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A Detailed Overview Of The Foreclosure Process

A Detailed Overview Of The Foreclosure Process

A foreclosure is the legal proceeding that occurs when a mortgage holder or other lien holder receives a court ordered termination or the mortgagor’s equitable right of redemption. A lender typically obtains a security interest from the borrower who pledges assets, like a house to secure their loan. If the borrower happens to default on the loan and the lender repossesses the property, the courts of equity can give the borrower the equitable right of redemption in the case that the borrower repays the debt. Even though the equitable right is present, a lender isn’t certain that it can repossess the property and therefore they foreclose the equitable right of redemption. Other lien holders can foreclose the owner’s right of redemption on other debts like unpaid or past due taxes, contractors’ bills and HOA dues or assessments.

When the owner of a residential property has failed to go along with the agreement made between the lender and borrower, called the “mortgage” or “deed of trust,” the foreclosure process is then applied if the bank of the secured creditor chooses to repossess the property. Typically, a default in payment or a promissory note is the common violation. The promissory note is secured by a lien on the property. After completion of the process, the lender may sell the property and keep the amount to pay off the mortgage and legal costs. The common terminology in this case is “the lender has foreclosed its mortgage or lien.” In the case that the promissory note is made with a recourse clause and the sale does not generate enough to pay the balance of principal and feels, the mortgagee can file for deficiency judgment.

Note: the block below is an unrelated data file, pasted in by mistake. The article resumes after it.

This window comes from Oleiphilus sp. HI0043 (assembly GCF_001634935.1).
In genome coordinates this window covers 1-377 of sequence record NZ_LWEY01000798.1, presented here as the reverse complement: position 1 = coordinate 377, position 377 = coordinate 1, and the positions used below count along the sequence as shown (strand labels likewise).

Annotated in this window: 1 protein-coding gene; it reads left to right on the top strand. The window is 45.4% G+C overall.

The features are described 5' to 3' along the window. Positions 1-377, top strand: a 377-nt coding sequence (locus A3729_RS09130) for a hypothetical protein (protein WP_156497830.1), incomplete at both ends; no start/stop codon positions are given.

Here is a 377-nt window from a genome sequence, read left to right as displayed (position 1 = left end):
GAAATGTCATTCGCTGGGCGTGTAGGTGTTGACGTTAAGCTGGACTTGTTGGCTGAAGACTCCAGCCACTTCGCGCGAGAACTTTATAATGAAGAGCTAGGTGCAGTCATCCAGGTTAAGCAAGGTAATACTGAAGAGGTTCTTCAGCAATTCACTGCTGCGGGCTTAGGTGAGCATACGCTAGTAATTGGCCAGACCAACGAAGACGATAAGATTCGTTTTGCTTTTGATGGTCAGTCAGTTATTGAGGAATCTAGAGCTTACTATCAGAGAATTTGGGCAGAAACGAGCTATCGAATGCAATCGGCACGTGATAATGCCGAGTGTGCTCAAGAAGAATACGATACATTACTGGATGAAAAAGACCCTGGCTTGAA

The mortgage holder can initiate the foreclosure for a specific time in the actual mortgage documents, usually occurring after a certain period of time after the default. In the United States, along with several other countries, there is more than one type of foreclosure. Two of these, by judicial sale and power of sale are often used. Other types of foreclosure are possible in a few states. A foreclosure by a judicial sale or more commonly called a judicial foreclosure, is used in every state and required in many. This involves the sale of the property under a court’s supervision with the proceeds from the sale going to satisfy the mortgage first, then to the other lien holders and lastly to the borrower if there is anything left. Just like in every legal action, all parties must be privy to the foreclosure but the notification requirements differ from state to state. The judicial decision is given after pleadings during a hearing in a state or local court. It’s very rare but some foreclosure proceedings are done in Federal courts.

A foreclosure by power of sale is used in many states if a power of sale clause is included as part of the mortgage or if a deed of trust was used in the place of a mortgage. There are some states that use a deed of trust instead of a mortgage. In this process, a property is sold by the mortgage holder without the supervision of a court. In general, it’s a faster process than a foreclosure by judicial sale. Like a judicial sale, the mortgage holder and other lien holders are the first to receive proceeds from the sale.

Some other types of foreclosure are minor because they aren’t widely available. In a strict foreclosure, available in a few states like Connecticut, New Hampshire and Vermont, a suit is brought by the mortgagee. If it’s successful, a court orders the defaulted mortgager to pay the mortgage in a designated period of time. If the mortgagor does not, the mortgage holder receives the title to the property and has no requirement to sell it. This is typically done when the value of the property is less than the debt. In the past, this type of foreclosure was the only one available.

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